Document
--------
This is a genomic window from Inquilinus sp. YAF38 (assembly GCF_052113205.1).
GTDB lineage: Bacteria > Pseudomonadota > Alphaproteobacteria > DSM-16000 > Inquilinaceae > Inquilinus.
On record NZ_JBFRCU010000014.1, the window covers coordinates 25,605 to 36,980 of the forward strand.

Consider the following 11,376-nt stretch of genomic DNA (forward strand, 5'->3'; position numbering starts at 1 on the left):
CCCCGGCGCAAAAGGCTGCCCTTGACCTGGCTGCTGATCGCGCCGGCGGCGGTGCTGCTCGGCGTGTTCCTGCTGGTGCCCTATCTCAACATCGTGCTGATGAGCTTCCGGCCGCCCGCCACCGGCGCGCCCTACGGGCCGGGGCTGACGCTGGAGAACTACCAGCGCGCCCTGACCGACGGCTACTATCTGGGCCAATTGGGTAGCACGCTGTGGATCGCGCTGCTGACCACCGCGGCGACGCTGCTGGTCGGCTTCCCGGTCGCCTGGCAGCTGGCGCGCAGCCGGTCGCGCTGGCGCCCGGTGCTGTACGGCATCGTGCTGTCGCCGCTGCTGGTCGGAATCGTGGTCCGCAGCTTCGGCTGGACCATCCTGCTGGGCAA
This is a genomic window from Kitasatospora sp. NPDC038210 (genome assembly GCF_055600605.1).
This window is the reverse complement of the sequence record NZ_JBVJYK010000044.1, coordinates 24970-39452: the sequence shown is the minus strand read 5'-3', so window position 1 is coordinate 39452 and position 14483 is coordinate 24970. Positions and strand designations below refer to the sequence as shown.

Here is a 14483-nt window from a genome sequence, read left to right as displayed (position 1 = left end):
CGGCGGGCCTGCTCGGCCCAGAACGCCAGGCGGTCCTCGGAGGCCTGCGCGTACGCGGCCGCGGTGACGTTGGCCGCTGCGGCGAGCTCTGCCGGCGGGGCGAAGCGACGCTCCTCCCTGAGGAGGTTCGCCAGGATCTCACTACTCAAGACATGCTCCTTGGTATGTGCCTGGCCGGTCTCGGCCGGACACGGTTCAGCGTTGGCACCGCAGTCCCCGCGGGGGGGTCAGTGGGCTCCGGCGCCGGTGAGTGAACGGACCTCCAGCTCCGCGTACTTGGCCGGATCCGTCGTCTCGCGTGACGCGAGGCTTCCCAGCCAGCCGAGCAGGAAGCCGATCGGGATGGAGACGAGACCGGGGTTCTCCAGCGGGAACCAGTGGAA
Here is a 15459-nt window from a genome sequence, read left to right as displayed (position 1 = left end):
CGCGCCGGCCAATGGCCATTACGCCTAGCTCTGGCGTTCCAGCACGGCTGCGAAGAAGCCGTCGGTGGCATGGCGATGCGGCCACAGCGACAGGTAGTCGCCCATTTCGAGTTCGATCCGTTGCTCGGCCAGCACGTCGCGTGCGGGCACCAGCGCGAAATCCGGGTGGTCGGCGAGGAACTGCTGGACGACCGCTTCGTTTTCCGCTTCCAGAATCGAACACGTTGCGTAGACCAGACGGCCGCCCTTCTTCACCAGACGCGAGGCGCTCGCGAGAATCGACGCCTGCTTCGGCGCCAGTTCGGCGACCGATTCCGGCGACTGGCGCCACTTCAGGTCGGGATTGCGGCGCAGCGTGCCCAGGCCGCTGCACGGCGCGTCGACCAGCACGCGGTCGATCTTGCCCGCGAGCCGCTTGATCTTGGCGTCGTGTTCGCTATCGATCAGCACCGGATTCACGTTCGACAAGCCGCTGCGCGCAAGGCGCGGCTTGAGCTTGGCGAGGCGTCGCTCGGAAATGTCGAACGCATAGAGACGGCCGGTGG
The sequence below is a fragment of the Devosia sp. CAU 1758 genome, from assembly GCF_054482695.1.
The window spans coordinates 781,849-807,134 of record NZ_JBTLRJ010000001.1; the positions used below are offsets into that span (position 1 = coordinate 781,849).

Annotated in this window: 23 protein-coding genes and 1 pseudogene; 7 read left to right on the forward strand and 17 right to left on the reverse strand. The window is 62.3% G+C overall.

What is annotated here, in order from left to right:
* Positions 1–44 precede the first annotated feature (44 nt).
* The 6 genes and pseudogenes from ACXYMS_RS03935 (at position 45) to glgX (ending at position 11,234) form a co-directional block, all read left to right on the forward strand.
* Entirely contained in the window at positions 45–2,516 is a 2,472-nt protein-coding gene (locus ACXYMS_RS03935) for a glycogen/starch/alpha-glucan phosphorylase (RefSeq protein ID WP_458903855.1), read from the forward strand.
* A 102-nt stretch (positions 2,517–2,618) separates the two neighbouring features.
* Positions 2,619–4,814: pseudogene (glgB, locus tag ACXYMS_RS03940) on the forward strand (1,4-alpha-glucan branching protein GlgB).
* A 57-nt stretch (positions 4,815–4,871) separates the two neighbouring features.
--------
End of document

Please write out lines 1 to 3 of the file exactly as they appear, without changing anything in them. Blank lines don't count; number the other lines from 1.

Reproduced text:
This is a genomic window from Inquilinus sp. YAF38 (assembly GCF_052113205.1).
GTDB lineage: Bacteria > Pseudomonadota > Alphaproteobacteria > DSM-16000 > Inquilinaceae > Inquilinus.
On record NZ_JBFRCU010000014.1, the window covers coordinates 25,605 to 36,980 of the forward strand.